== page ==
Lake Elmo flooded with water questions

About a year ago, Steve Chlebech, a 30-year Lake Elmo resident, spent thousands of dollars installing a new private well on his property near the Tablyn Park neighborhood. On Nov. 1, the Lake Elmo City Council approved a resolution that may see that well sealed off about one year from now.
Chlebech and 213 other private well owners in the Tablyn Park and Lake Elmo Heights neighborhoods (just south of Highway 5 and east of County Road 13) will soon be utilizing municipal water afforded them by an approximately $3.7 million grant from 3M. The company is also responsible, however, for creating the need for public water in these areas, since the State Health Department found unsafe levels of 3M-made perfluorochemicals (PFCs) in 19 different wells between February and October.
Although most scientific studies have not been able to prove that PFCs (durable compounds made originally for use in Teflon products) are in any way harmful to humans, some research has revealed them to be potential carcinogens in animals when found in extremely high levels. State agencies suspect the chemicals seeped into the groundwater through county landfills where the Cottage Grove 3M plant has dumped waste products.
The PFCs’ emergence in Lake Elmo (and in trace amounts in Oakdale’s municipal wells) has led the Health Department to collect hundreds of water samples, put the Minnesota Pollution Control Agency under scrutiny for potentially suppressing research and brought a lawsuit against the Maplewood-based company by six Washington County residents, two of which reside in Lake Elmo. For Steve Chlebech (whose well has tested clean), the city’s plan to connect his neighborhood to a new 750,000-gallon water tank going in at Highway 5 and Ideal Avenue is not his main concern.
“My biggest complaint is that I just spent a lot of money on a new well and now you’re telling me that it has to be capped and I have to pay X amount every month for new water?” Chlebech said following the Nov. 1 City Council meeting that filled City Hall to its capacity with residents, some confused and perturbed by the increasingly complex matter.
“I don’t know who to trust,” Chlebech said. “I think everybody has difficulty knowing who to believe. ... There’s a lot of finger-pointing going on.”

Awash in blame
Much of that is being aimed directly at 3M, the company that produced PFCs for about 50 years before halting their production in 2000, not long after discovering that the chemicals were present in the blood of the general human and animal population.
In addition to the reimbursement grant for bringing water to the affected wells, the global corporation donated the approximately 8 acres on which the new water tower and Lake Elmo public works building will be built (3M is also financing a large carbon-filtration system for Oakdale’s most contaminated municipal well). But on Nov. 1, while the City Council considered a resolution to go ahead with plans for Tablyn Park and Lake Elmo Heights, residents expressed a desire for more.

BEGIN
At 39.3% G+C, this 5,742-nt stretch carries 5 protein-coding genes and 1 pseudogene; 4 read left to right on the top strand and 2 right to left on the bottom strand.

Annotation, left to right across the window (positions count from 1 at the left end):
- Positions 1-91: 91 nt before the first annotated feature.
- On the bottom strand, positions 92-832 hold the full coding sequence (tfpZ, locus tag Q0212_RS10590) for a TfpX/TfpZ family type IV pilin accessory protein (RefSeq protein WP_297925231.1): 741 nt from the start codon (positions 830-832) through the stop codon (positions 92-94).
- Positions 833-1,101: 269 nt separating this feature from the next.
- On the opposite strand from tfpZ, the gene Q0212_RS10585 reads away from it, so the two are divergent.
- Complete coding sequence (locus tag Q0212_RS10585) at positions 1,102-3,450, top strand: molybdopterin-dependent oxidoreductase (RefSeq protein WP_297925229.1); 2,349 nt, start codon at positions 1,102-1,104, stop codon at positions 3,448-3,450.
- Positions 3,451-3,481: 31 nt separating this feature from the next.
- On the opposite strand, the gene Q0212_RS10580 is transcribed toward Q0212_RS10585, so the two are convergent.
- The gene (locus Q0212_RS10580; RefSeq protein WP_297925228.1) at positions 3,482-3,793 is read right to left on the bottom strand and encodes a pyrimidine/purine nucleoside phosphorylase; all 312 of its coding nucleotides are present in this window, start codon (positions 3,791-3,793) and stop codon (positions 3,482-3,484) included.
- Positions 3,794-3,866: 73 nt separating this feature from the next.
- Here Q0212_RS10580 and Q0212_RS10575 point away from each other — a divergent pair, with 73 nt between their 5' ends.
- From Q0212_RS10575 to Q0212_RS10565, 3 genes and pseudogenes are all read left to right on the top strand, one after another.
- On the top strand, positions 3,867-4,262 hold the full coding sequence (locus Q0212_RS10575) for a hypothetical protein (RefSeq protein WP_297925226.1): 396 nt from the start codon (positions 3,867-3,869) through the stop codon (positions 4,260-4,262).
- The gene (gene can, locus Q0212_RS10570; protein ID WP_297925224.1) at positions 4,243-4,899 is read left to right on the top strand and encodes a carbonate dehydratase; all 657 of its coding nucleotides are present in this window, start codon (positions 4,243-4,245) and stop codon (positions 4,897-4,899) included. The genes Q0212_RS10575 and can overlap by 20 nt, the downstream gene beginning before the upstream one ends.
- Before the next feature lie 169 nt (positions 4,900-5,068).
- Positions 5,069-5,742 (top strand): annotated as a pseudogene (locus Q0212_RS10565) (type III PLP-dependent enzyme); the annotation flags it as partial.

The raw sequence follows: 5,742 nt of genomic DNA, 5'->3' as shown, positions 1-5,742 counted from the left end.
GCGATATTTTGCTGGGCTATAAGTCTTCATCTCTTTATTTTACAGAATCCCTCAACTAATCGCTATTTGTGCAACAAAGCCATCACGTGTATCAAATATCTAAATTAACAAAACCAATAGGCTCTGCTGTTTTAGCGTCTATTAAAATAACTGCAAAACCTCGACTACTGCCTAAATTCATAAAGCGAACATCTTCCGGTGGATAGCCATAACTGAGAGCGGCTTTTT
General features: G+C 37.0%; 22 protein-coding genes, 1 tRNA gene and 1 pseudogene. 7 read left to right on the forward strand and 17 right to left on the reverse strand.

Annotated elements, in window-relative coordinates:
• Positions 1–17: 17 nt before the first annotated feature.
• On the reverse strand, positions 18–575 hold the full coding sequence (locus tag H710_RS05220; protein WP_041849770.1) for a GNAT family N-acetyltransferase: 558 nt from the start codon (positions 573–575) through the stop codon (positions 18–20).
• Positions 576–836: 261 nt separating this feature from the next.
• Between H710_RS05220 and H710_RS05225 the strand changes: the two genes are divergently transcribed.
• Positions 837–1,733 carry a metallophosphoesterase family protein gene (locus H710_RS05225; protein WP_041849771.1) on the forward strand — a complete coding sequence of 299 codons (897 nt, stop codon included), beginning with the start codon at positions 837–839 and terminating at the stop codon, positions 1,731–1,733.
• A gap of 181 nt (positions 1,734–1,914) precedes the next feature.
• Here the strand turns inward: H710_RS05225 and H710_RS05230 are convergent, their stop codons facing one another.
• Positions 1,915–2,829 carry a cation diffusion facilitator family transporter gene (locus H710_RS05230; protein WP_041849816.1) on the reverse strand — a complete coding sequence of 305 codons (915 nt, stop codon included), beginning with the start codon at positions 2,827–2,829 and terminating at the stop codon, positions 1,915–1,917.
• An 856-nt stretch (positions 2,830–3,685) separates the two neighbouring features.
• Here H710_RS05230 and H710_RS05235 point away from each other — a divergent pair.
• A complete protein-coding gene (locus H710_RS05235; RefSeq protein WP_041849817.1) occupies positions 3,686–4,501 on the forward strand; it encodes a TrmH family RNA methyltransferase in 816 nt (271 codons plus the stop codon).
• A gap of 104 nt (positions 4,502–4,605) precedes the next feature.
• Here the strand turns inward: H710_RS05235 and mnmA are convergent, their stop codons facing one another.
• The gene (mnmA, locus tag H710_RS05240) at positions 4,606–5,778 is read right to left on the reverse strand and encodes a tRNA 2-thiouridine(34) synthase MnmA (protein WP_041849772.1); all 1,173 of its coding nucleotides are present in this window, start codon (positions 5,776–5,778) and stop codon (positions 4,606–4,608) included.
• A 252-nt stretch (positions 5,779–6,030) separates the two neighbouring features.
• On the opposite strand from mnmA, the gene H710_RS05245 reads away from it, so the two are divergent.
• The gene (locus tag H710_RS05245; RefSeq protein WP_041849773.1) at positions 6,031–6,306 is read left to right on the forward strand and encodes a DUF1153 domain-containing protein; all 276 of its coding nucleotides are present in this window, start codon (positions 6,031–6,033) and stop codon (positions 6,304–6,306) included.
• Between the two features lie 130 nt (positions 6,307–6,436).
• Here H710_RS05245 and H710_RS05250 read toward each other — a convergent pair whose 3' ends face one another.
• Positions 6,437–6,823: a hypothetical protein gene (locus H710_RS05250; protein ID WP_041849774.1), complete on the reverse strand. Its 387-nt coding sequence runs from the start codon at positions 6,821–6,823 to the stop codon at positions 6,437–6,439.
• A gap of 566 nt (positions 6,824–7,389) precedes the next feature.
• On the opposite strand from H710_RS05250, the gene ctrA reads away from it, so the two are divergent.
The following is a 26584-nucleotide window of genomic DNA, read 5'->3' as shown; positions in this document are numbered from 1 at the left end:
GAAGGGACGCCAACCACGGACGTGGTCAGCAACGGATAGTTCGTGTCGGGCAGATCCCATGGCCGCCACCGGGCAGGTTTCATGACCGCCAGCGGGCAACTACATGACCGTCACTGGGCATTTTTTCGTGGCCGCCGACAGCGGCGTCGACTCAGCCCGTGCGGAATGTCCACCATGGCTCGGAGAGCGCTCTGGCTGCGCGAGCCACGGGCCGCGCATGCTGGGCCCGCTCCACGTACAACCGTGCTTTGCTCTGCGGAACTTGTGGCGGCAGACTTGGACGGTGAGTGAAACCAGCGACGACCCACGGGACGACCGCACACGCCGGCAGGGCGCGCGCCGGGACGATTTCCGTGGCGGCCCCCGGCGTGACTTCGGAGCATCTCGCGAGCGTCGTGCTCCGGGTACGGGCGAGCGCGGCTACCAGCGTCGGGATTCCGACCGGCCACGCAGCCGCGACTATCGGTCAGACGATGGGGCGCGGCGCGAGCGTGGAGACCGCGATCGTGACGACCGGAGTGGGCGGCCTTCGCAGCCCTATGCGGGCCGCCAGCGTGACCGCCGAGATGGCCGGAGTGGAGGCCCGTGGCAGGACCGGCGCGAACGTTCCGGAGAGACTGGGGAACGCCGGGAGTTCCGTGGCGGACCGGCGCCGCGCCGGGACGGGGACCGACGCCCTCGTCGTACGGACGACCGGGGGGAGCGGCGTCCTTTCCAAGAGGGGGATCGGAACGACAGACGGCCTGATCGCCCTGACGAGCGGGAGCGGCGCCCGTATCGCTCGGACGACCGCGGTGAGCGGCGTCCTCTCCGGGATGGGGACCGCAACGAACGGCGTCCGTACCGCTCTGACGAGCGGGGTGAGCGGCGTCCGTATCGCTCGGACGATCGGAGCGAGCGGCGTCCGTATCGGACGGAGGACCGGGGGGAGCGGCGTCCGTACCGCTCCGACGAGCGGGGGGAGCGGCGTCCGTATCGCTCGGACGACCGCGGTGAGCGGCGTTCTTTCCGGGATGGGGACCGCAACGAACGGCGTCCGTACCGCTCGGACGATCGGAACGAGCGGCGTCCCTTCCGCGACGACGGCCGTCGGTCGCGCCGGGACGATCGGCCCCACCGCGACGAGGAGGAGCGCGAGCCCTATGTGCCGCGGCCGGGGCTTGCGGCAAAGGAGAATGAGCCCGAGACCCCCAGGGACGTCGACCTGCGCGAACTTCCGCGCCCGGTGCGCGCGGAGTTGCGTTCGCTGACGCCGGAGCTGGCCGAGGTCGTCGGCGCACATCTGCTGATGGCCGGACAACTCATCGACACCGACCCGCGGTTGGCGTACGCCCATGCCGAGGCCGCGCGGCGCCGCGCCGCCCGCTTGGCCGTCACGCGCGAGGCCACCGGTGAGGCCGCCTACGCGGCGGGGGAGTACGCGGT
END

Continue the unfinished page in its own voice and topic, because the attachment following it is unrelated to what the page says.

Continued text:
“Don’t charge me. It isn’t right,” Terry Needham emphatically told the council Nov. 1 to the approval of a few residents. “We all know that 3M screwed up two aquifers. Why doesn’t the city say, ‘3M, pay the water bills’?”
Finance Director Tom Bouthilet estimated an average monthly water bill to be about $22, meaning Needham’s request (echoed by Chlebech and a few others at the meeting) would come to about $56,500 annually for the 214 residents hooking up to new water.
There were no 3M representatives present at the City Council meeting, but Communications Manager Bill Nelson did attend an informational meeting held a week prior at Oak-Land Junior High School, where spokespersons for the State Health Department, Pollution Control Agency and Lake Elmo answered residents’ questions. Nelson could offer little comment on the request that 3M take on more financial responsibility than it already has since neither the city nor any residents had brought the issue to his attention yet.
“I can understand why some people would ask that question,” he said. “Since the discovery of the low levels of (PFCs) in Oakdale’s municipal wells or in Lake Elmo, 3M was going to do the responsible thing.
“We would encourage people to focus on what’s being done in terms of the environment now.”
But many citizens’ focus seemed to be split on Nov. 1, after the council approved its resolution (as well as a second that asked staff to investigate further resident compensation and possible soil testing). In scattered conversations, some residents cited their belief that the chemicals were in no way harmful to humans. Others theorized on a widespread government cover-up. Still others noted that they or their family members worked for 3M and professed a doubt over which information could be trusted.